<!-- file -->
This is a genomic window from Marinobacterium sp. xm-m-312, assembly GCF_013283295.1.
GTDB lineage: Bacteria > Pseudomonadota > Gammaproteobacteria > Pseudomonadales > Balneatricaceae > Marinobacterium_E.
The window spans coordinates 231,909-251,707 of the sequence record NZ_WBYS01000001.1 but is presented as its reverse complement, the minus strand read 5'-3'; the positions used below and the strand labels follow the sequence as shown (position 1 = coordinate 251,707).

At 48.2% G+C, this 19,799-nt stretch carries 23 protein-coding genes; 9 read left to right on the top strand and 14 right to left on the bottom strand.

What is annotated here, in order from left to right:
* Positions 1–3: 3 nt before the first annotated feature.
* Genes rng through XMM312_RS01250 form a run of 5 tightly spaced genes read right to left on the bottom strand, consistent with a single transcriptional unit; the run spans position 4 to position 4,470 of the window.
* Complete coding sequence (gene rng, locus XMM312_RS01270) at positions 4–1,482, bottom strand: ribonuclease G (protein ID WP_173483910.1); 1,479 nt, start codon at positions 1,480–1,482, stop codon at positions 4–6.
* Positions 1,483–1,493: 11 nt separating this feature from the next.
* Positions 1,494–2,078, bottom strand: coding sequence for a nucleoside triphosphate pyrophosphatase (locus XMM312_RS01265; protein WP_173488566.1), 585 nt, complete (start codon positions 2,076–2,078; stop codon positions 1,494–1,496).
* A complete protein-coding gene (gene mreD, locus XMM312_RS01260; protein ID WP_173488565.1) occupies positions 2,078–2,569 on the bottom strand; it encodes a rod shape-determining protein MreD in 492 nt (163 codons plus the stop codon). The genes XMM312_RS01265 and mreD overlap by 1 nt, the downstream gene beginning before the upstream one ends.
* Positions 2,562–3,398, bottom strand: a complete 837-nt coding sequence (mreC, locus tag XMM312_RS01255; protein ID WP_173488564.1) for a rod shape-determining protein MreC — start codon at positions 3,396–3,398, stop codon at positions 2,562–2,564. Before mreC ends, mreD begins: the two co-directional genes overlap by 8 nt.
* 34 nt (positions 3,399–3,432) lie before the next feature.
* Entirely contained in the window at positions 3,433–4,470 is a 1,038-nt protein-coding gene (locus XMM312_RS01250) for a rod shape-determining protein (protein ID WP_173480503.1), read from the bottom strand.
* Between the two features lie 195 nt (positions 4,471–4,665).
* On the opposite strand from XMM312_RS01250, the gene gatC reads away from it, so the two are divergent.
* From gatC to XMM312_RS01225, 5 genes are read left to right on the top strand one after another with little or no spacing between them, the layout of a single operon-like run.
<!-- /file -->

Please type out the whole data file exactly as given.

This is a genomic window from Marinobacterium sp. xm-m-312, assembly GCF_013283295.1.
GTDB lineage: Bacteria > Pseudomonadota > Gammaproteobacteria > Pseudomonadales > Balneatricaceae > Marinobacterium_E.
The window spans coordinates 231,909-251,707 of the sequence record NZ_WBYS01000001.1 but is presented as its reverse complement, the minus strand read 5'-3'; the positions used below and the strand labels follow the sequence as shown (position 1 = coordinate 251,707).

At 48.2% G+C, this 19,799-nt stretch carries 23 protein-coding genes; 9 read left to right on the top strand and 14 right to left on the bottom strand.

What is annotated here, in order from left to right:
* Positions 1–3: 3 nt before the first annotated feature.
* Genes rng through XMM312_RS01250 form a run of 5 tightly spaced genes read right to left on the bottom strand, consistent with a single transcriptional unit; the run spans position 4 to position 4,470 of the window.
* Complete coding sequence (gene rng, locus XMM312_RS01270) at positions 4–1,482, bottom strand: ribonuclease G (protein ID WP_173483910.1); 1,479 nt, start codon at positions 1,480–1,482, stop codon at positions 4–6.
* Positions 1,483–1,493: 11 nt separating this feature from the next.
* Positions 1,494–2,078, bottom strand: coding sequence for a nucleoside triphosphate pyrophosphatase (locus XMM312_RS01265; protein WP_173488566.1), 585 nt, complete (start codon positions 2,076–2,078; stop codon positions 1,494–1,496).
* A complete protein-coding gene (gene mreD, locus XMM312_RS01260; protein ID WP_173488565.1) occupies positions 2,078–2,569 on the bottom strand; it encodes a rod shape-determining protein MreD in 492 nt (163 codons plus the stop codon). The genes XMM312_RS01265 and mreD overlap by 1 nt, the downstream gene beginning before the upstream one ends.
* Positions 2,562–3,398, bottom strand: a complete 837-nt coding sequence (mreC, locus tag XMM312_RS01255; protein ID WP_173488564.1) for a rod shape-determining protein MreC — start codon at positions 3,396–3,398, stop codon at positions 2,562–2,564. Before mreC ends, mreD begins: the two co-directional genes overlap by 8 nt.
* 34 nt (positions 3,399–3,432) lie before the next feature.
* Entirely contained in the window at positions 3,433–4,470 is a 1,038-nt protein-coding gene (locus XMM312_RS01250) for a rod shape-determining protein (protein ID WP_173480503.1), read from the bottom strand.
* Between the two features lie 195 nt (positions 4,471–4,665).
* On the opposite strand from XMM312_RS01250, the gene gatC reads away from it, so the two are divergent.
* From gatC to XMM312_RS01225, 5 genes are read left to right on the top strand one after another with little or no spacing between them, the layout of a single operon-like run.